March 16, 2018

Good morning, Broadsheet readers! Rihanna may have sunk Snap stock, The Skimm’s bank account gets fatter, and yet another U.K. bank is paying women less than men. Have a rejuvenating weekend.


 Mind HSBC's gap. Remember when I wrote about Barclays and the data that shows that it's paying its female investment bankers just under half what it pays their male counterparts (on average)? Well, the pay gap plot thickens.

HSBC, the UK's largest bank, just published its wage data, revealing that it pays women a full 59% less than men, on average, according to the difference in hourly pay in 2017. The numbers are specific to HSBC Bank, which employs more than 23,500 people.

The bank blames the gap on the fact that women hold only 23% of HSBC's senior leadership roles (i.e. the ones with the largest salaries), arguing, as Quartz puts it, "that equal pay isn't the problem, it's the distribution of women in the company's hierarchy."

Obviously, it's important that women at the bank (and everywhere!) are receiving equal pay for equal work, and it's frustrating that this particular data dump doesn't allow us to compare the salaries of men and women in equivalent jobs. That said, the fact that the bank has so few women in top roles isn't exactly something to tout. On a macro scale, it's impossible to separate the issues of pay equity and women's representation in leadership. Until we achieve both, women won't have achieved real workplace equality. Quartz


 Ri-Ri's revenge. Rihanna responded to Snap's decision to run an ad that asked users to decide whether they wanted to slap her or punch Chris Brown, saying it made a joke of her history as a victim of domestic violence: "Shame on you." (Snapchat has removed the ad and apologized). I bet you can guess what happened next: The company's stock fell almost 5%. Fortune

 Skimming the news. The Skimm, led by co-founders Carly Zakin and Danielle Weisberg, have raised a $12 million round of funding, led by Google Ventures and Spanx founder Sara Blakely. Recode reports that the pair were looking for a $100 million valuation (their last round, in September 2016, valued the company at about $55 million), but the company has not commented on its current valuation. Recode

 Slow down, Sorkin. Harper Lee's estate is suing the producers of the forthcoming Broadway adaptation of To Kill a Mockingbird, charging that the Aaron Sorkin script violates a contract that stipulates that the characters and plot must remain faithful to the spirit of the book. New York Times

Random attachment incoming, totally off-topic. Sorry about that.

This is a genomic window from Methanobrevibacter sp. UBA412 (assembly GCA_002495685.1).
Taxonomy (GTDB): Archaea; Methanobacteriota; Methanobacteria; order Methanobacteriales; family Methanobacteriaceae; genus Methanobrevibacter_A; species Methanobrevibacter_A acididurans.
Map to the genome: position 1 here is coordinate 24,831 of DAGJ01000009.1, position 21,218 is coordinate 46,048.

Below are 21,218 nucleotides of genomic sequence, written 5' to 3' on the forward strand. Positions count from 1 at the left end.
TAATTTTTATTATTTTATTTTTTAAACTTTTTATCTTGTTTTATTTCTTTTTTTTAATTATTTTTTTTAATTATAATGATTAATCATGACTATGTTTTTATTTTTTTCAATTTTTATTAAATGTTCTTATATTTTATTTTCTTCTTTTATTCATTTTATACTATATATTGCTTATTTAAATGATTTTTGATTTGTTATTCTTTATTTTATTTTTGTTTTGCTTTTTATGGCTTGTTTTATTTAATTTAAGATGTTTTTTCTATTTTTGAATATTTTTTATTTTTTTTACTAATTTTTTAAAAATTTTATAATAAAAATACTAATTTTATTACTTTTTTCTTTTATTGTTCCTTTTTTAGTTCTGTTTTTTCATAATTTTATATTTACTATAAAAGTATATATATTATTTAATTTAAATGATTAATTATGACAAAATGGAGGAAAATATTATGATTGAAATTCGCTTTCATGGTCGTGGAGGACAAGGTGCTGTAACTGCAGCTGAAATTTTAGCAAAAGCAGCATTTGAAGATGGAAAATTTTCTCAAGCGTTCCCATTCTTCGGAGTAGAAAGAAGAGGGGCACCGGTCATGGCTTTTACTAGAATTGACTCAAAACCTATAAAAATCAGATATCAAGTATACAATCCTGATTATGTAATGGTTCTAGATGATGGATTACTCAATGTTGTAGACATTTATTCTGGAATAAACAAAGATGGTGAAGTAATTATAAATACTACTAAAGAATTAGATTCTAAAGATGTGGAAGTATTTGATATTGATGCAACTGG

On-set offenses. HuffPo spoke to nearly 20 women who work in "behind-the-camera" jobs (think production assistants, cinematographers, set dressers) for this expose of the rampant sexual harassment and discrimination that takes place in the film industry. Huffington Post

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 Studying up. When parsing the gender pay gap, it often comes up that women are more likely to study subjects that correspond with lower-paying jobs than men are. Yet this Bloomberg graphic illustrates how "even in traditionally pre-professional fields, such as business, science and economics, equal educational attainment doesn't always correspond to similar career choices by men and women." Bloomberg

 Her song suitMiley Cyrus faces a $300 million lawsuit over her 2013 hit "We Can't Stop," after Jamaican artist Michael May filed a copyright complaint alleging that it borrows lyrics from his 1988 reggae track "We Run Things."  Fortune

 A turbulent claim. Alaska Airlines pilot Betty Pina is suing her employer, claiming the airline is liable for the actions of her co-pilot Paul Engelien, whom she alleges drugged and raped her in June. ABC News

 Shields' style. Brooke Shields talks about her new clothing line for QVC, which debuted this week.  New York Times

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Trump Organization tied to deal to keep Stormy Daniels quiet  WSJ

"Highly fit" middle aged women nearly 90% less likely to develop dementia decades later  USA Today

Jennifer Lopez on her #MeToo moment  Vanity Fair

What Toxic Shock Syndrome survivor Lauren Wasser wants women to know about tampon safety  People


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